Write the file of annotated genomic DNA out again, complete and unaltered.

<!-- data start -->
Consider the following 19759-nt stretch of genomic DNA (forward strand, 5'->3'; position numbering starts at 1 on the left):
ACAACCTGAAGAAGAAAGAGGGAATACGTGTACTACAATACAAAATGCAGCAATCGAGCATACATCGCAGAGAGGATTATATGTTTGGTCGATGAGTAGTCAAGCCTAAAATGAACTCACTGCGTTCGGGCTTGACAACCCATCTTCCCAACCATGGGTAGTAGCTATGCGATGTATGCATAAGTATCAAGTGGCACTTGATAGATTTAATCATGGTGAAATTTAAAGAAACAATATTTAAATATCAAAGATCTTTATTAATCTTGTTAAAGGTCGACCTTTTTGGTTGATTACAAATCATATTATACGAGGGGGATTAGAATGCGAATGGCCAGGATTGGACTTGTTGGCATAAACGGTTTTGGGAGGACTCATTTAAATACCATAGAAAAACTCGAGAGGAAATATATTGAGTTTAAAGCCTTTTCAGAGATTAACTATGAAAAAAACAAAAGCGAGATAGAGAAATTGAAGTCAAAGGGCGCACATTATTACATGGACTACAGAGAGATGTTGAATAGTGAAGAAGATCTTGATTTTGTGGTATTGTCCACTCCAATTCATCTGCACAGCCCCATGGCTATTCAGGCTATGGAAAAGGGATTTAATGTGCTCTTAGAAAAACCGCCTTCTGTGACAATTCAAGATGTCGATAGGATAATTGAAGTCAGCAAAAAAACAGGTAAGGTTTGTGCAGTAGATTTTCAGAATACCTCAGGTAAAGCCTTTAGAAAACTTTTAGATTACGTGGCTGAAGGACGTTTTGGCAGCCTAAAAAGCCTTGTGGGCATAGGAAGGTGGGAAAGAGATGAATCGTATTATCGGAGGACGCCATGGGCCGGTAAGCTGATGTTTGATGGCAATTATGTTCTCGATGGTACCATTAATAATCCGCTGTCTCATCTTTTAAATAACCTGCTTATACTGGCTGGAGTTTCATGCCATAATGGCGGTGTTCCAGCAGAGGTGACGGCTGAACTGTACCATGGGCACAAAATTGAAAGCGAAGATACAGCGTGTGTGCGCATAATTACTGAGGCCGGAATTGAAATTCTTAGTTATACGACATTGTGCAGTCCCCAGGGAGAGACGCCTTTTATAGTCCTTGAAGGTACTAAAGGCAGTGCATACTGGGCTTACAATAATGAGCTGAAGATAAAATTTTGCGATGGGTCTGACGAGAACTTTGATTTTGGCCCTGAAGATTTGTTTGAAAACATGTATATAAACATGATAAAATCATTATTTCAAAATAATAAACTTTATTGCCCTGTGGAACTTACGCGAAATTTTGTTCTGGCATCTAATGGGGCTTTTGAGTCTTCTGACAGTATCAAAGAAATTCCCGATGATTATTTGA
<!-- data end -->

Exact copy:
Consider the following 19759-nt stretch of genomic DNA (forward strand, 5'->3'; position numbering starts at 1 on the left):
ACAACCTGAAGAAGAAAGAGGGAATACGTGTACTACAATACAAAATGCAGCAATCGAGCATACATCGCAGAGAGGATTATATGTTTGGTCGATGAGTAGTCAAGCCTAAAATGAACTCACTGCGTTCGGGCTTGACAACCCATCTTCCCAACCATGGGTAGTAGCTATGCGATGTATGCATAAGTATCAAGTGGCACTTGATAGATTTAATCATGGTGAAATTTAAAGAAACAATATTTAAATATCAAAGATCTTTATTAATCTTGTTAAAGGTCGACCTTTTTGGTTGATTACAAATCATATTATACGAGGGGGATTAGAATGCGAATGGCCAGGATTGGACTTGTTGGCATAAACGGTTTTGGGAGGACTCATTTAAATACCATAGAAAAACTCGAGAGGAAATATATTGAGTTTAAAGCCTTTTCAGAGATTAACTATGAAAAAAACAAAAGCGAGATAGAGAAATTGAAGTCAAAGGGCGCACATTATTACATGGACTACAGAGAGATGTTGAATAGTGAAGAAGATCTTGATTTTGTGGTATTGTCCACTCCAATTCATCTGCACAGCCCCATGGCTATTCAGGCTATGGAAAAGGGATTTAATGTGCTCTTAGAAAAACCGCCTTCTGTGACAATTCAAGATGTCGATAGGATAATTGAAGTCAGCAAAAAAACAGGTAAGGTTTGTGCAGTAGATTTTCAGAATACCTCAGGTAAAGCCTTTAGAAAACTTTTAGATTACGTGGCTGAAGGACGTTTTGGCAGCCTAAAAAGCCTTGTGGGCATAGGAAGGTGGGAAAGAGATGAATCGTATTATCGGAGGACGCCATGGGCCGGTAAGCTGATGTTTGATGGCAATTATGTTCTCGATGGTACCATTAATAATCCGCTGTCTCATCTTTTAAATAACCTGCTTATACTGGCTGGAGTTTCATGCCATAATGGCGGTGTTCCAGCAGAGGTGACGGCTGAACTGTACCATGGGCACAAAATTGAAAGCGAAGATACAGCGTGTGTGCGCATAATTACTGAGGCCGGAATTGAAATTCTTAGTTATACGACATTGTGCAGTCCCCAGGGAGAGACGCCTTTTATAGTCCTTGAAGGTACTAAAGGCAGTGCATACTGGGCTTACAATAATGAGCTGAAGATAAAATTTTGCGATGGGTCTGACGAGAACTTTGATTTTGGCCCTGAAGATTTGTTTGAAAACATGTATATAAACATGATAAAATCATTATTTCAAAATAATAAACTTTATTGCCCTGTGGAACTTACGCGAAATTTTGTTCTGGCATCTAATGGGGCTTTTGAGTCTTCTGACAGTATCAAAGAAATTCCCGATGATTATTTGA